In 1996, during site preparation work for an expansion of Thomas Edison State College, this one-of-a-kind archaeological site was discovered. Excavations since that time have uncovered significantly intact traces of the site’s industrial uses, including the Trenton Steel Works, which is one of only five steel furnaces that existed in the Colonies, and the only one whose archaeological remains have been located and excavated. Other extant remains include building foundations, privies, walkways, steps and property walls of the late 19th-century residential properties that faced West State and West Front Streets. Additionally, a collection of artifacts, ranging from Native American stone tools to 18th- and 19th-century pottery sherds and glassware, has been recovered.
The dig was included as a focal point in the master plan of Capitol State Park, a plan that would celebrate and interpret the site as a heritage tourism attraction and potentially serve as a catalyst for revitalization and economic development in Trenton. The park plan has since been placed on-hold indefinitely, and in November 2010, the State Capitol Joint Management Commission, the entity responsible for overseeing the State capitol complex, unexpectedly announced plans to fill in Petty’s Run, with the intention of uncovering it sometime in the future.
The State Capitol Joint Management Commission has the responsibility under state law “to maintain, monitor and preserve the architectural, historical and artistic integrity of any completed project for the restoration, preservation and improvement of the State capitol complex and to safeguard any related artifacts, documents and objects.” While the New Jersey Department of Environmental Protection has indicated that burying the dig is a necessary step to preserve the site while limited funds are focused on existing parks, local advocates and the larger preservation community have rallied to express concern about the potential for physical damage to the site as a result of filling it in and later removing the fill. In addition, there is logical concern as to whether the site, once covered, would eventually be re-excavated at all.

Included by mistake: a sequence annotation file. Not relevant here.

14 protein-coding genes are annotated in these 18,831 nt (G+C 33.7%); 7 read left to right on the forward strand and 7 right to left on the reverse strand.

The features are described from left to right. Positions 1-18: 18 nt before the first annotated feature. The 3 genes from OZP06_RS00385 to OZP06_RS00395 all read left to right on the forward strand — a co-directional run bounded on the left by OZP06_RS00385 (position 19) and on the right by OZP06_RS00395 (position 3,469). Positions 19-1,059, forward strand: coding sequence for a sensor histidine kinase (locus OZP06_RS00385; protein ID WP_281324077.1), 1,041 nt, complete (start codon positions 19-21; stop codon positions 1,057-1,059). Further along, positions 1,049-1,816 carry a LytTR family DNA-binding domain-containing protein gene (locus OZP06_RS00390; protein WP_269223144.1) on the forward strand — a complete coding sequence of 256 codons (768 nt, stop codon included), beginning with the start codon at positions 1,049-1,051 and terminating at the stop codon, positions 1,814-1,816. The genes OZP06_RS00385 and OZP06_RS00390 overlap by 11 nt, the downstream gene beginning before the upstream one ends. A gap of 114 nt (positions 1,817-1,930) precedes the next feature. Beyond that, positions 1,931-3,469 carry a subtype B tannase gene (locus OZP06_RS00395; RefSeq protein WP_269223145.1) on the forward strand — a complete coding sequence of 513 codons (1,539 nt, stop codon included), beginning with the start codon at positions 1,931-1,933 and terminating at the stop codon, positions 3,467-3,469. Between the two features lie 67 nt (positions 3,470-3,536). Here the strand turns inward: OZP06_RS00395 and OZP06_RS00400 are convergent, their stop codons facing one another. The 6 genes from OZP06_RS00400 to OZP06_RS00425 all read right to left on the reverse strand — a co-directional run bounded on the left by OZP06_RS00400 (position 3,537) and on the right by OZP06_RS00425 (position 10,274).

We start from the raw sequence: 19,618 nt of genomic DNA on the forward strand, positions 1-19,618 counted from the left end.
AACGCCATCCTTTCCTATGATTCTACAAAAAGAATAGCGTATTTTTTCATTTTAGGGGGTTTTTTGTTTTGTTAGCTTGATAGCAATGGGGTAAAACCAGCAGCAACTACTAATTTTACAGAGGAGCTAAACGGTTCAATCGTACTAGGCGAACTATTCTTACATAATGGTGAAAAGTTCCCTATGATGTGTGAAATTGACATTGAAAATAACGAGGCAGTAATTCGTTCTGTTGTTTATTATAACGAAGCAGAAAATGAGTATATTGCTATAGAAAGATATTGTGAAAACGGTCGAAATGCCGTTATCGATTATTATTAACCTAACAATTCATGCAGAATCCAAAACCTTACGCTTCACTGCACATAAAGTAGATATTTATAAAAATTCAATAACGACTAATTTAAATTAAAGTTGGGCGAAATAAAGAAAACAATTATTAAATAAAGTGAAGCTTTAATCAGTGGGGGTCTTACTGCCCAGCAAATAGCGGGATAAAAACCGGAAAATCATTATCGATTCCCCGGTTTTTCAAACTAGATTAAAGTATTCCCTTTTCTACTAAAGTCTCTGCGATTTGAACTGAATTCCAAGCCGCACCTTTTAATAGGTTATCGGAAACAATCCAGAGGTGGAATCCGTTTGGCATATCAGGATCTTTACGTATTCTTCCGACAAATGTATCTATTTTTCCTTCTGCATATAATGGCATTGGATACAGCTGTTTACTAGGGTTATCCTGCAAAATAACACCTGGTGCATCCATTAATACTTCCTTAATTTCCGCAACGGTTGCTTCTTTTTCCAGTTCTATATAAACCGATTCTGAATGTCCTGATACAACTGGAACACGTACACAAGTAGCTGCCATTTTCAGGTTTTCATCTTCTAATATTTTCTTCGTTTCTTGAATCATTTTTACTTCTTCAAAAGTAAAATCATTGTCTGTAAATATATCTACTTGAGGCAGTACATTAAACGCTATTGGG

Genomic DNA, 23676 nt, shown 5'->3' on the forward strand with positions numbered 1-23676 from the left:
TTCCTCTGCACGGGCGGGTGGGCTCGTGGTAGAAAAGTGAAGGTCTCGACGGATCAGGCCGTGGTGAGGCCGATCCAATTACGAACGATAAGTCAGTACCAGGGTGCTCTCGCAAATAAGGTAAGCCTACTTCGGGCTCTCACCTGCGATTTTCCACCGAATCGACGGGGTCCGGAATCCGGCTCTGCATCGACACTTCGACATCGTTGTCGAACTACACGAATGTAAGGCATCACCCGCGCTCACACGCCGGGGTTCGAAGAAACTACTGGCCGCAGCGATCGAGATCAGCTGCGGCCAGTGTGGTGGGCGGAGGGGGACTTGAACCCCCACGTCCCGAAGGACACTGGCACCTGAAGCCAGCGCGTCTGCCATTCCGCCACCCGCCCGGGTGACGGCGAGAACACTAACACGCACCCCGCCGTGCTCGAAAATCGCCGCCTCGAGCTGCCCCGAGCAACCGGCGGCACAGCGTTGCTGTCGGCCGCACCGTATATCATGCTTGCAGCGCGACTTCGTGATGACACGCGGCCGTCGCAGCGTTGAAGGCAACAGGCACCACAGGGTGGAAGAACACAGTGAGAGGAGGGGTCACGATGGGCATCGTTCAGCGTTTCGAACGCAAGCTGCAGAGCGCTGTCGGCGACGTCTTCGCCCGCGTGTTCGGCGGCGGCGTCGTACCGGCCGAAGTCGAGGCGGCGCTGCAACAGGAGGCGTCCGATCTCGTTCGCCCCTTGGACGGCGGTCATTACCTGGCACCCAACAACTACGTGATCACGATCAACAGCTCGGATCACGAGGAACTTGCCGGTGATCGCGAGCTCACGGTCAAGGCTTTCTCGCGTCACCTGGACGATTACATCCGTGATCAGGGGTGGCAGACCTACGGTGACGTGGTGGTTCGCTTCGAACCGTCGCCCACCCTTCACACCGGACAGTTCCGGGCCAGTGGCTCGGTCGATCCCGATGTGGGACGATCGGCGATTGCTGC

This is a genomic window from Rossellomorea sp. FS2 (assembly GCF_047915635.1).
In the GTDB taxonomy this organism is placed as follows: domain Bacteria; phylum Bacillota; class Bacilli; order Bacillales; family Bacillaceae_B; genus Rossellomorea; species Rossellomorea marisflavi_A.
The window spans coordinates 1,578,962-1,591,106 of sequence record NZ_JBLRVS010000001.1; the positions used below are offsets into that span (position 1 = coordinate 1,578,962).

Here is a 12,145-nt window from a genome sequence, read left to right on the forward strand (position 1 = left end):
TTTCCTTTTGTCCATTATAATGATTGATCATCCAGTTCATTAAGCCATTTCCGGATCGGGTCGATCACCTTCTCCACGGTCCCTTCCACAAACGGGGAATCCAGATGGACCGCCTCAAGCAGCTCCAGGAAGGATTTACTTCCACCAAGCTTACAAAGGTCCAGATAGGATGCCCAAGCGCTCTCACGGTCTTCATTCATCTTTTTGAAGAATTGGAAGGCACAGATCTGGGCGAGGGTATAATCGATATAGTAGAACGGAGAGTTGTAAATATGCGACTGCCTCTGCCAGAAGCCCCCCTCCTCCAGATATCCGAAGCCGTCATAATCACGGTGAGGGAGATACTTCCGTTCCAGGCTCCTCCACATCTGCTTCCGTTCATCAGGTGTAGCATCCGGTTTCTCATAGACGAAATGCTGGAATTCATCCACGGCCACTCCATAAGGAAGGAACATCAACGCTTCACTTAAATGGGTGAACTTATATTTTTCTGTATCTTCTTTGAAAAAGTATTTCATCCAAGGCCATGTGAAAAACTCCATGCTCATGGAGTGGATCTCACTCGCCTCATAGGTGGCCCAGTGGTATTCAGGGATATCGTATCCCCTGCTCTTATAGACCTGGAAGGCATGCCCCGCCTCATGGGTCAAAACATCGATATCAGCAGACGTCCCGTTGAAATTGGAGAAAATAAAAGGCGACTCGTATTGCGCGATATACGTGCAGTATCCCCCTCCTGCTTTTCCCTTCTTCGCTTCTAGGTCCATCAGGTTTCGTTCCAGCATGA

In January 2011, bills to prohibit the burial of Petty’s Run were introduced in both the New Jersey Assembly and Senate. On May 9, the Assembly version, A3699, was passed. While this is encouraging progress, the future of the site and burial proposal remain uncertain.
The Petty’s Run Archaeological Site is nationally significant and without equal. The State Historic Preservation Office recognized this in May 2010 by awarding the site with a state Historic Preservation Award. Petty’s Run presents a tremendous opportunity for public outreach and education, as well as professional study of 18th and 19th century New Jersey. The decision to cover the site, apparently made without a thorough alternatives analysis, was a vote not for restoration and preservation, and but for destruction and interment. We urge the state of New Jersey to seriously consider options for stabilization of the excavated site “as is.” Stabilization would invest the limited funds available in maintaining the site’s preparedness for the previously-completed interpretation and preservation plans, while allowing the site to continue to educate and inspire in the interim.